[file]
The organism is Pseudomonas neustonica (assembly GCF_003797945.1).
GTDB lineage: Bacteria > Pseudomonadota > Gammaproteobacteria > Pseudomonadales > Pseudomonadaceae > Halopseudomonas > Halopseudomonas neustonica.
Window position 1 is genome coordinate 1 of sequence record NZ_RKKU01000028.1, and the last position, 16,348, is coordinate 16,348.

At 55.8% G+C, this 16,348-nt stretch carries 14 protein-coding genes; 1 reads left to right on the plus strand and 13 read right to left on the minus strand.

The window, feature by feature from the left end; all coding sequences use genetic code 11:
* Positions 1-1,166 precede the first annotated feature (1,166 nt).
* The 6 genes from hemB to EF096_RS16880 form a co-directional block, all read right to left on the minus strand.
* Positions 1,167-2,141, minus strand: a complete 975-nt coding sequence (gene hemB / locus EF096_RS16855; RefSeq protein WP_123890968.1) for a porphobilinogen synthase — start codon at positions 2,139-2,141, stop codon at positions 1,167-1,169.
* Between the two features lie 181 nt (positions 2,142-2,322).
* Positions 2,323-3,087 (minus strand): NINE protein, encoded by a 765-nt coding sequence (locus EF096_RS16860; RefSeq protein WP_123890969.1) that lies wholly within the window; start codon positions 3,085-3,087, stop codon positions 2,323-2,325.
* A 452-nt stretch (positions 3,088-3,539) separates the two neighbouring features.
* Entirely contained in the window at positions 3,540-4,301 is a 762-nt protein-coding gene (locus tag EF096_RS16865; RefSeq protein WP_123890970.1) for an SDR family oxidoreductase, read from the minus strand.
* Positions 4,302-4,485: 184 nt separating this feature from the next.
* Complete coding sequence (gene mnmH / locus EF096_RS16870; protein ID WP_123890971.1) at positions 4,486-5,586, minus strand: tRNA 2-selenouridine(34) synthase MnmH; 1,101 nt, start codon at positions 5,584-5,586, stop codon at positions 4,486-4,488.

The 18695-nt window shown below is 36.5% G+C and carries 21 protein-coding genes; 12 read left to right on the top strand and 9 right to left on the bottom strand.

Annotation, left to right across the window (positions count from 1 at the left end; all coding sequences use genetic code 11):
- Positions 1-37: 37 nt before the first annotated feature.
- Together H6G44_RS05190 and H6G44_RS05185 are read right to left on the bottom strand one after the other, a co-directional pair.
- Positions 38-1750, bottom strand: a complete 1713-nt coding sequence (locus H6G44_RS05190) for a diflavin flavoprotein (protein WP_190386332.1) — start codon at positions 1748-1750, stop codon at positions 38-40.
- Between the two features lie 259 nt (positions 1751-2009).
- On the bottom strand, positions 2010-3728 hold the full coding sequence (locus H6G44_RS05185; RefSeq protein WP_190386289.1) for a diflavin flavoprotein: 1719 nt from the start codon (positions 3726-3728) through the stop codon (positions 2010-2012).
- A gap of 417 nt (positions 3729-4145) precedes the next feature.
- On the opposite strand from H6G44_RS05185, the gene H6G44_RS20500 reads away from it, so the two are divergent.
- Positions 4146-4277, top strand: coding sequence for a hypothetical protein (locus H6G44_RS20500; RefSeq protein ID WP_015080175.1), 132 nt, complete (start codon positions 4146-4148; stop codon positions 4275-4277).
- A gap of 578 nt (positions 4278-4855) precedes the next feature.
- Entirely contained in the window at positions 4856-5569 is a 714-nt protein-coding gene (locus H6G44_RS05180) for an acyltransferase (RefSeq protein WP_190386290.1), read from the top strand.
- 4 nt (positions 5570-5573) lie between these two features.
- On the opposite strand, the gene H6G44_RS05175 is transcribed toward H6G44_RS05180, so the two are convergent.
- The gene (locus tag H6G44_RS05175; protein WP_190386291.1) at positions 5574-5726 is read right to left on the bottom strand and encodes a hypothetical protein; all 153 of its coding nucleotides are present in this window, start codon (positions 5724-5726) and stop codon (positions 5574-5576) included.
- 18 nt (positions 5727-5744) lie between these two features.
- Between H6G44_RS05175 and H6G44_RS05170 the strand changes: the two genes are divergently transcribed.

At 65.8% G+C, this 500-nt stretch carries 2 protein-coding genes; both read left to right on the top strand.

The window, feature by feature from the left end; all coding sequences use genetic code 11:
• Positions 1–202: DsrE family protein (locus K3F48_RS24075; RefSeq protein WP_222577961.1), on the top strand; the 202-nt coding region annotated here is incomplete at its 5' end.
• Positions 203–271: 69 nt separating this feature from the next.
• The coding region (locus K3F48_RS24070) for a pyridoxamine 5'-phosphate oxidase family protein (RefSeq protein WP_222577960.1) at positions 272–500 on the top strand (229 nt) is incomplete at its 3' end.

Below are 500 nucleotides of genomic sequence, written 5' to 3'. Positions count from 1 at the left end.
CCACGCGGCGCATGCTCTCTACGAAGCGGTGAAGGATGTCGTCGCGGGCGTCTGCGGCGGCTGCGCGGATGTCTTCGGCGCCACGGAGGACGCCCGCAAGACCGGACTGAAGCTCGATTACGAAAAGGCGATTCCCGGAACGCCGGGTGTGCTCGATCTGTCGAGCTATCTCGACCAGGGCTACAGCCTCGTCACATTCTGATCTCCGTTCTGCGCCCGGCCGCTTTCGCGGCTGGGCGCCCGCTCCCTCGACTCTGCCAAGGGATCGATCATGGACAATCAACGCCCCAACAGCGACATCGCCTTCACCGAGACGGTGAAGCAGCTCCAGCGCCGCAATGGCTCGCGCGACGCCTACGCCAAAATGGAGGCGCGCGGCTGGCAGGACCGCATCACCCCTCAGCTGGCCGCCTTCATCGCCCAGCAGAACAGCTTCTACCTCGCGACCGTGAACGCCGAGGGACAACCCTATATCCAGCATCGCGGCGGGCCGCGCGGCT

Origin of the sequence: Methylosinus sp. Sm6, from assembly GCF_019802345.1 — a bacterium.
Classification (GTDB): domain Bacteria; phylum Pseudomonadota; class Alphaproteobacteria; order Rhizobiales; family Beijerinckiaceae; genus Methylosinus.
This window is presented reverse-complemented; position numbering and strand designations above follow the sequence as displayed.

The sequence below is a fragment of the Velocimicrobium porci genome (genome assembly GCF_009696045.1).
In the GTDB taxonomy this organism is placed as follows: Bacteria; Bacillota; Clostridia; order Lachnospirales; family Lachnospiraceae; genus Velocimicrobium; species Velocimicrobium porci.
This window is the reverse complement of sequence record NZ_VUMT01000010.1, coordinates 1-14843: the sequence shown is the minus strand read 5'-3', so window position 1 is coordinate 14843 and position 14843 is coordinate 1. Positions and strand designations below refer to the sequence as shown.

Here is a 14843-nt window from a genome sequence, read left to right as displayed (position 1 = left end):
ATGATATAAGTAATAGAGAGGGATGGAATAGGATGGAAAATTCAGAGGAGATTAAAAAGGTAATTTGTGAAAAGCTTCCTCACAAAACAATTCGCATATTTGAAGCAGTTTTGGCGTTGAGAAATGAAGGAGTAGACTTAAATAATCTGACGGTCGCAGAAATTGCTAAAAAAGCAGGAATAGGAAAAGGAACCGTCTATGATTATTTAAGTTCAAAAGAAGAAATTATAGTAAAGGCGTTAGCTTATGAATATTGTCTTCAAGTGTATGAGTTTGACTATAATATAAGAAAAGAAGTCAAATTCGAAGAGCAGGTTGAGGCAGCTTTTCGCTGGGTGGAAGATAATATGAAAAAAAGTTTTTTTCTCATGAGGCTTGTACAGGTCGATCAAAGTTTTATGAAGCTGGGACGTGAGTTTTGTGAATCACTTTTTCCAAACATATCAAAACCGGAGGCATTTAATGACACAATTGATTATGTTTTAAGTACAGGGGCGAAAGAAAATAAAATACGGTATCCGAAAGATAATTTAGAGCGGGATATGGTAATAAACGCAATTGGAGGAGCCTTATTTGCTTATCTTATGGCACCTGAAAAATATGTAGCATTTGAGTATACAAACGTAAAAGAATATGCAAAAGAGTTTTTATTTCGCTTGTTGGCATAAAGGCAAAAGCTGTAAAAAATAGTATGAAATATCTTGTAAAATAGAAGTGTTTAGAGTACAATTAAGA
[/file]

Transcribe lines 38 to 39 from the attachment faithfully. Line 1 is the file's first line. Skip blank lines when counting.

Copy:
CCACGCGGCGCATGCTCTCTACGAAGCGGTGAAGGATGTCGTCGCGGGCGTCTGCGGCGGCTGCGCGGATGTCTTCGGCGCCACGGAGGACGCCCGCAAGACCGGACTGAAGCTCGATTACGAAAAGGCGATTCCCGGAACGCCGGGTGTGCTCGATCTGTCGAGCTATCTCGACCAGGGCTACAGCCTCGTCACATTCTGATCTCCGTTCTGCGCCCGGCCGCTTTCGCGGCTGGGCGCCCGCTCCCTCGACTCTGCCAAGGGATCGATCATGGACAATCAACGCCCCAACAGCGACATCGCCTTCACCGAGACGGTGAAGCAGCTCCAGCGCCGCAATGGCTCGCGCGACGCCTACGCCAAAATGGAGGCGCGCGGCTGGCAGGACCGCATCACCCCTCAGCTGGCCGCCTTCATCGCCCAGCAGAACAGCTTCTACCTCGCGACCGTGAACGCCGAGGGACAACCCTATATCCAGCATCGCGGCGGGCCGCGCGGCT

Origin of the sequence: Methylosinus sp. Sm6, from assembly GCF_019802345.1 — a bacterium.